The Associated Press March 11, 2011, 6:17PM ET

Online retailers dump Ill. partners over tax law

Two major Internet retailers followed through Friday on threats to cut ties with Illinois businesses over a new law requiring them to collect sales taxes.

Amazon.com Inc. and Overstock.com Inc. both announced they're dumping Illinois-based "affiliates" -- people and businesses that refer customers to the Internet giants and then collect a commission on any sales.

Under the new law, having affiliates in Illinois requires an Internet company to collect sales taxes on all transactions with Illinois customers. Amazon said it will end relations with Illinois affiliates on April 15. Overstock said it will do the same on May 1.

Democratic Gov. Pat Quinn signed the law Thursday. The companies call it unconstitutional because they don't have offices, warehouses or personnel in Illinois.

"A long time ago, that was called taxation without representation," Jonathan Johnson, president of Overstock, said in an interview with The Associated Press.

There are 9,000 Internet retail affiliates in Illinois and 200,000 nationwide, said Rebecca Madigan, executive director of California-based Performance Marketing Association. Illinois leads the nation with nine "super affiliates" of 75-100 employees, she said.

Individuals can also be affiliates. Film critic Roger Ebert of the Chicago Sun-Times, for example, sometimes promotes Amazon products on his Twitter account. He wrote that Amazon is dropping him "in order to evade fair and just Illinois taxes."

Many larger affiliates work with multiple online retailers, not just Amazon or Overstock. Smaller affiliates may be more likely to work with just a single outlet. The governor's office said it will help former Amazon and Overstock affiliates connect with new Internet companies. Sears Holdings Corp., Wal-mart Stores Inc. and Barnes & Noble Inc. have all expressed interest.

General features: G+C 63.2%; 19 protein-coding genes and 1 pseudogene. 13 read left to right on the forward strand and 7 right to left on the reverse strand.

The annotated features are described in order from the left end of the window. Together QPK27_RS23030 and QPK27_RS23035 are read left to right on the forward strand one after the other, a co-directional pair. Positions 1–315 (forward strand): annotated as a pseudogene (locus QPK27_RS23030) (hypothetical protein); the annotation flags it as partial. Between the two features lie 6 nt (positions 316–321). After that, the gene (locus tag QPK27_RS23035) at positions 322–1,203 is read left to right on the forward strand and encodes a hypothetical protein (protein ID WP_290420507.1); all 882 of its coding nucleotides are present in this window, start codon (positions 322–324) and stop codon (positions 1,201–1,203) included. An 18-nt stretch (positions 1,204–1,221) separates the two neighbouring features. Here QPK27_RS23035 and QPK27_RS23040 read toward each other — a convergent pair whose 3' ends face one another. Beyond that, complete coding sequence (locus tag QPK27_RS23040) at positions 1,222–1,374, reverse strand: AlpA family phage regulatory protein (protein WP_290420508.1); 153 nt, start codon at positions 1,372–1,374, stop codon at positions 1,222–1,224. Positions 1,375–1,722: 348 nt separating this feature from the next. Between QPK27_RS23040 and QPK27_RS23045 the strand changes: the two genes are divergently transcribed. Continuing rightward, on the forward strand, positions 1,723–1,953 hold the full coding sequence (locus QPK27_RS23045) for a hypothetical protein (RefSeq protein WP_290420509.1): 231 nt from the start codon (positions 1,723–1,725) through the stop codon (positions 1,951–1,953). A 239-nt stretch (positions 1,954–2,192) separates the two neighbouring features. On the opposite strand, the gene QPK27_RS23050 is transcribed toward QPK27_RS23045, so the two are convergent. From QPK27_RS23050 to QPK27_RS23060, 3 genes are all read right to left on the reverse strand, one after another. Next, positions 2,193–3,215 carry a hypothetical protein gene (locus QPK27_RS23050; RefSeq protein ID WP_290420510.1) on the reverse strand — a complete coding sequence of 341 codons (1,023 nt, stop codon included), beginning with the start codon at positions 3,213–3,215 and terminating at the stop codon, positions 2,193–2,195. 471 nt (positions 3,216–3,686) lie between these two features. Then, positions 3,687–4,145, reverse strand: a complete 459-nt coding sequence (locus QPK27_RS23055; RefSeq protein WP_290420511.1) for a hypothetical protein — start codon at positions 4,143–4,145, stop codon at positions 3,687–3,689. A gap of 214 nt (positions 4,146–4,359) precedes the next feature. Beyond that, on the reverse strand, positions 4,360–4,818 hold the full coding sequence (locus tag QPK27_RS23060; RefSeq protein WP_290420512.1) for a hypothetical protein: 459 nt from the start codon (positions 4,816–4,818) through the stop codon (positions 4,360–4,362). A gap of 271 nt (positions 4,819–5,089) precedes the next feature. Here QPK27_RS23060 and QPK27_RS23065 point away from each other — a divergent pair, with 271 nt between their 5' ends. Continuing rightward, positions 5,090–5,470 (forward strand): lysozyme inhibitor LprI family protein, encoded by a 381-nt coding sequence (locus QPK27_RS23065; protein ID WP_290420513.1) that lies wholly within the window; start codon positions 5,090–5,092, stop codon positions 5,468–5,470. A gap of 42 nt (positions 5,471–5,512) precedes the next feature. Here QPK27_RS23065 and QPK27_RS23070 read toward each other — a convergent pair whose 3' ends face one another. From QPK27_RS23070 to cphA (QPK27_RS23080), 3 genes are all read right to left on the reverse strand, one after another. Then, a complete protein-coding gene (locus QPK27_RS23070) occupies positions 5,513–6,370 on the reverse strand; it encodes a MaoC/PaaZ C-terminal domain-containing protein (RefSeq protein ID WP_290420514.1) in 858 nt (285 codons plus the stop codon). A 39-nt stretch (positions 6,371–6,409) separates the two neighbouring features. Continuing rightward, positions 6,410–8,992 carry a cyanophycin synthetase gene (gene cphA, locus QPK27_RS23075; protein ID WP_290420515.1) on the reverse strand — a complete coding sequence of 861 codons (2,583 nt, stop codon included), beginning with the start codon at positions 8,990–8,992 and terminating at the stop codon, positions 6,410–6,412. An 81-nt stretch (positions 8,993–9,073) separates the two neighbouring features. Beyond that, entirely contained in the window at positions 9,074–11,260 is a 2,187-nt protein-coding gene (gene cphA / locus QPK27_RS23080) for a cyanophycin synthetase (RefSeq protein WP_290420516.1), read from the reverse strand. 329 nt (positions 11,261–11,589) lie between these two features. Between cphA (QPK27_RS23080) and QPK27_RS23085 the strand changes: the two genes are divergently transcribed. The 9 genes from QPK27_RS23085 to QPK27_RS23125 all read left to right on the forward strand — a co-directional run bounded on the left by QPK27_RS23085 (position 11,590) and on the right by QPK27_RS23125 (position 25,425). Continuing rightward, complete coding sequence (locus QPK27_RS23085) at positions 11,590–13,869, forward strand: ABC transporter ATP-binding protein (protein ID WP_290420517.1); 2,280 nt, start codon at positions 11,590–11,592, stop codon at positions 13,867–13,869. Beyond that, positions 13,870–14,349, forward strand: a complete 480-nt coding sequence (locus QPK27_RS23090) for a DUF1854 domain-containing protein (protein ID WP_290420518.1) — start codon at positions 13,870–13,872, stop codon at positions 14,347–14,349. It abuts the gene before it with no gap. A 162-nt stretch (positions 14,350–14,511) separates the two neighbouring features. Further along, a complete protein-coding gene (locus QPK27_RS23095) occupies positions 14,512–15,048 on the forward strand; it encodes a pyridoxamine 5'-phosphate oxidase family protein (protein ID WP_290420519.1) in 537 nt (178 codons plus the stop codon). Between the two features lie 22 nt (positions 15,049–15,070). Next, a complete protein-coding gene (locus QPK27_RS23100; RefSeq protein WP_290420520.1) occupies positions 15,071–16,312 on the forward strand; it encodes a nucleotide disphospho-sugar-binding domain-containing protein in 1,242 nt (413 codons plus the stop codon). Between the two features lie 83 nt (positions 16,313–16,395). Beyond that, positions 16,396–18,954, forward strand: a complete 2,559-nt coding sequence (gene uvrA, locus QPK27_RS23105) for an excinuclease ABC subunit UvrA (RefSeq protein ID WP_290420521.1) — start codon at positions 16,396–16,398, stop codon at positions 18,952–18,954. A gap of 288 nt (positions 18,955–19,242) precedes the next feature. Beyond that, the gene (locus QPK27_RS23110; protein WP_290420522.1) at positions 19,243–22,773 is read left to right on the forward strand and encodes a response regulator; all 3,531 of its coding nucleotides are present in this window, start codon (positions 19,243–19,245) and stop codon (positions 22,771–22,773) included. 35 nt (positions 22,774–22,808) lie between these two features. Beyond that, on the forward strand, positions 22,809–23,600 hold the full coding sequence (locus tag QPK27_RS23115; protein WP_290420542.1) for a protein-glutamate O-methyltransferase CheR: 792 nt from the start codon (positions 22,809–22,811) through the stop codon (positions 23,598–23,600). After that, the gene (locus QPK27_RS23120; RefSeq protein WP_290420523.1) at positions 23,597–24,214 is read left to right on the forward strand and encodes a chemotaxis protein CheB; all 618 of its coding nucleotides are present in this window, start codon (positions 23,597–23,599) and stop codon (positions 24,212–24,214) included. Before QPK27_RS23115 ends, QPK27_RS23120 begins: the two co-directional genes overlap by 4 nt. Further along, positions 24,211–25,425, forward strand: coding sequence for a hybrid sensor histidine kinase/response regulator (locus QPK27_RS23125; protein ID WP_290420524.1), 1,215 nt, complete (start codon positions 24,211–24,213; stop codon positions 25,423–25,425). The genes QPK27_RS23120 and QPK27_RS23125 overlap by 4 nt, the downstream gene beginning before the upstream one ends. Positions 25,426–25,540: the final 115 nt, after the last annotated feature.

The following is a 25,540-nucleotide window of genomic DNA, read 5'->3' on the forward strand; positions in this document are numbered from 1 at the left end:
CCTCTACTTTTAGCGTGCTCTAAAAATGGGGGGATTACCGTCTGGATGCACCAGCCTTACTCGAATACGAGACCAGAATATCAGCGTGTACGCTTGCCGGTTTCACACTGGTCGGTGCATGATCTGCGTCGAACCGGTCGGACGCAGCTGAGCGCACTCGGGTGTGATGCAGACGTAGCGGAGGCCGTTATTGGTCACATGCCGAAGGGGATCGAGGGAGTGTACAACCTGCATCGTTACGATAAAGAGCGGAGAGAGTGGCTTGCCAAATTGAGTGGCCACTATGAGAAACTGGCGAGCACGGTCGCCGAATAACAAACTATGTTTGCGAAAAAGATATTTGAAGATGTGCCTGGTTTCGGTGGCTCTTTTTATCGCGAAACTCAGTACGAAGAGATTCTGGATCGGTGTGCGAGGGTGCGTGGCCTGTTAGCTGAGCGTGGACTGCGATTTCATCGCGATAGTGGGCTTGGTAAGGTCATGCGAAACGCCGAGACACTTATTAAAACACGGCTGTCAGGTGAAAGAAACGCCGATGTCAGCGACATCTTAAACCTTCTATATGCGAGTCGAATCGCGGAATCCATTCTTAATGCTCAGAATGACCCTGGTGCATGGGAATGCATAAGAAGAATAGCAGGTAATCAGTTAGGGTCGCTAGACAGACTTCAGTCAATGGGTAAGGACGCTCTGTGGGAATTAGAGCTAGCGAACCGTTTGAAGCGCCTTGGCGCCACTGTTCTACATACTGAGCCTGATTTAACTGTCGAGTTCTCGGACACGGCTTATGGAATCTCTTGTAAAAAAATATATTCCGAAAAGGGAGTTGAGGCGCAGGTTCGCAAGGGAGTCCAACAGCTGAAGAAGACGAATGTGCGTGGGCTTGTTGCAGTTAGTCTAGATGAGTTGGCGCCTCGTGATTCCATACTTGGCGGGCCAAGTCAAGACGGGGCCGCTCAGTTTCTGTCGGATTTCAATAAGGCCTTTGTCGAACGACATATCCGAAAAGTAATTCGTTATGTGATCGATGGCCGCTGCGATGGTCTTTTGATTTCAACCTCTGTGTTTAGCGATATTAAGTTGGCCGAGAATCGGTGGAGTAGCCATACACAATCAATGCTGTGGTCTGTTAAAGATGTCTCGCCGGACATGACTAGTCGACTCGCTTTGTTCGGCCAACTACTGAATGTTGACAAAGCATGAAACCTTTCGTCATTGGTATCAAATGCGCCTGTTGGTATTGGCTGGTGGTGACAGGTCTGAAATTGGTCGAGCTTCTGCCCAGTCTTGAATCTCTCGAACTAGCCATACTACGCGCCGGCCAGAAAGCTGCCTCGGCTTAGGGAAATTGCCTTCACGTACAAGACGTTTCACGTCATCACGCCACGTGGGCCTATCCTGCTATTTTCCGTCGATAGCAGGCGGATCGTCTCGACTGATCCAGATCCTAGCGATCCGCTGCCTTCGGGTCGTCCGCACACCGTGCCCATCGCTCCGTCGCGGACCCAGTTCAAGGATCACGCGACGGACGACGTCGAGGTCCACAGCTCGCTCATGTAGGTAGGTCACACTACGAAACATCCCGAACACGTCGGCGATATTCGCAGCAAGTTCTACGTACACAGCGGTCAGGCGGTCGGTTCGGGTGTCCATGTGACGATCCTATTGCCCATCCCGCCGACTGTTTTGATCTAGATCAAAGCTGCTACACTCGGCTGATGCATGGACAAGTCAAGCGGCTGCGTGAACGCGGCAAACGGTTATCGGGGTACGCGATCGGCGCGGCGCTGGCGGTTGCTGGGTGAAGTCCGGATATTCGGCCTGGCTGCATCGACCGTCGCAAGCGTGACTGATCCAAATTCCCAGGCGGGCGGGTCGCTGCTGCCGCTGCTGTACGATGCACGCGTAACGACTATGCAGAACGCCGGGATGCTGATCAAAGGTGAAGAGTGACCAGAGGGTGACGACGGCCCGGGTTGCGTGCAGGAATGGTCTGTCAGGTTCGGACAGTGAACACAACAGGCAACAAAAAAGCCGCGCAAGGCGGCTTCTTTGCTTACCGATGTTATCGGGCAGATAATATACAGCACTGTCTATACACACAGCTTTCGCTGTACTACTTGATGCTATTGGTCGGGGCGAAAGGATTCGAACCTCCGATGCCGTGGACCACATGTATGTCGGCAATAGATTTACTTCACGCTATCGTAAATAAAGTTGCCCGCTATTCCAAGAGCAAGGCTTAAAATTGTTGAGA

Internet retailers face a wave of states trying to collect taxes on sales that have been ignored for years. On Thursday, bills similar to Illinois' new law scored initial legislative victories in both Arkansas and Vermont. New York, North Carolina and Rhode Island have adopted similar laws.

With their budgets in disarray, states are looking for ways to collect every tax dollar. Officials also argue Internet companies shouldn't get a price advantage over local brick-and-mortar businesses by avoiding sales taxes.

Amazon and similar companies have dropped affiliates in some of the other states requiring them to collect taxes. Madigan, of the marketing association, said those affiliates then saw 25 percent to 30 percent declines in revenue.

Johnson said many Illinois affiliates say they may move to a new state in order to maintain ties with Overstock. That was such a problem in Rhode Island, he said, that some legislators there are trying to repeal the law.

"What Rhode Island learned, and I think Illinois will learn, is ... we can easily terminate these affiliates without it affecting our revenue at all," Johnson said.

In its letter to affiliates, Amazon portrayed the new Illinois law as a way for national retailers to squelch Internet competition.

"We have enjoyed working with you and ... if this situation is rectified, would very much welcome the opportunity to re-open our Associates Program to Illinois residents," Amazon said.


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